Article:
I used to think it was the answers that mattered. I’m discovering it’s the questions. Answers are about getting the good grade, earning approval, meeting the expectation.
Questions are where the power is – and the risk. Questions can disrupt and unsettle. Questions take us into unknown territory. They create intimacy; reveal truth. Questions reflect the truth that every soul is a mystery and that God can never be boxed.
We religious types get it wrong when we think our faith is about answers and not questions. I am grateful to a former pastor of the church I serve who assured a now faithful member that figuring out exactly what she believed was not a prerequisite to being part of a church. “A community of faith,” he said, “is full of people asking the same questions you are. You will be in good company.”
I regret unasked questions. Not because my curiosity wasn’t satiated but because I missed the chance to bridge the gulf between I and Thou. I squandered the opportunity to stand with another on the sacred ground of their story.
Asking questions requires a promise. If I overstep, I will back out as gracefully as I can. If my asking makes something spill out I promise to find a mop and put up a caution sign on the floor. I promise to sit beside you on the shore of the lake that your soul pours out.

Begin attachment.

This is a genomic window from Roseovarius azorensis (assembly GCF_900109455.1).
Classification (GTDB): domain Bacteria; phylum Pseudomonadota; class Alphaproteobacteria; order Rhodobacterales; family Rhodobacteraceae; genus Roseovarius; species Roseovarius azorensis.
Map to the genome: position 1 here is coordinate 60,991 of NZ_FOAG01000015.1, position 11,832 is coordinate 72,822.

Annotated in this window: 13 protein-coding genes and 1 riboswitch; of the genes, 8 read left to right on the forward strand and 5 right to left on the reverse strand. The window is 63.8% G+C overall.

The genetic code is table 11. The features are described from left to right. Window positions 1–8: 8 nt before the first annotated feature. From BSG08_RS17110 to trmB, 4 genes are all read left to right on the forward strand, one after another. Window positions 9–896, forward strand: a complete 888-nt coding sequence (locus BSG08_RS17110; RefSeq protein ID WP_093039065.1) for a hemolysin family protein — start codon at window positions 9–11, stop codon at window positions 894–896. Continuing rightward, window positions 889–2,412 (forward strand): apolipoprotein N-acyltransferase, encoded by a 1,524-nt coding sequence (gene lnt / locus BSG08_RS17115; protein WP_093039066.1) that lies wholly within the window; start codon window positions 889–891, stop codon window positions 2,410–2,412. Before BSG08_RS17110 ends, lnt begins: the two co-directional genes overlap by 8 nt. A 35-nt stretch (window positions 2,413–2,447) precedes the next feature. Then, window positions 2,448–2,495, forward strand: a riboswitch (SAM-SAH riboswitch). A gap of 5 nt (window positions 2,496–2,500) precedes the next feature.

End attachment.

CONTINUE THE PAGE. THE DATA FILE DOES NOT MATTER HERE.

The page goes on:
I regret not asking the questions that would have unmasked me in the asking. What do you see when you gaze at me? Why aren’t we friends anymore? Declarations of love and statements of hurt are questions in disguise: Do you feel the same way? Are you sorry?
I make up stories to finish unfinished conversations. I write these tales in my head as I walk my dog and they are masterpieces. But they are not true. Accepting that some questions will forever be unasked and unanswered is part of letting go and moving on.
I am grateful to those who have asked me questions that helped my real self show up. What is stirring in your soul? Can you imagine being in love again? How are you…really?
Questions tell us that we are wondrously made because we are worth wondering about.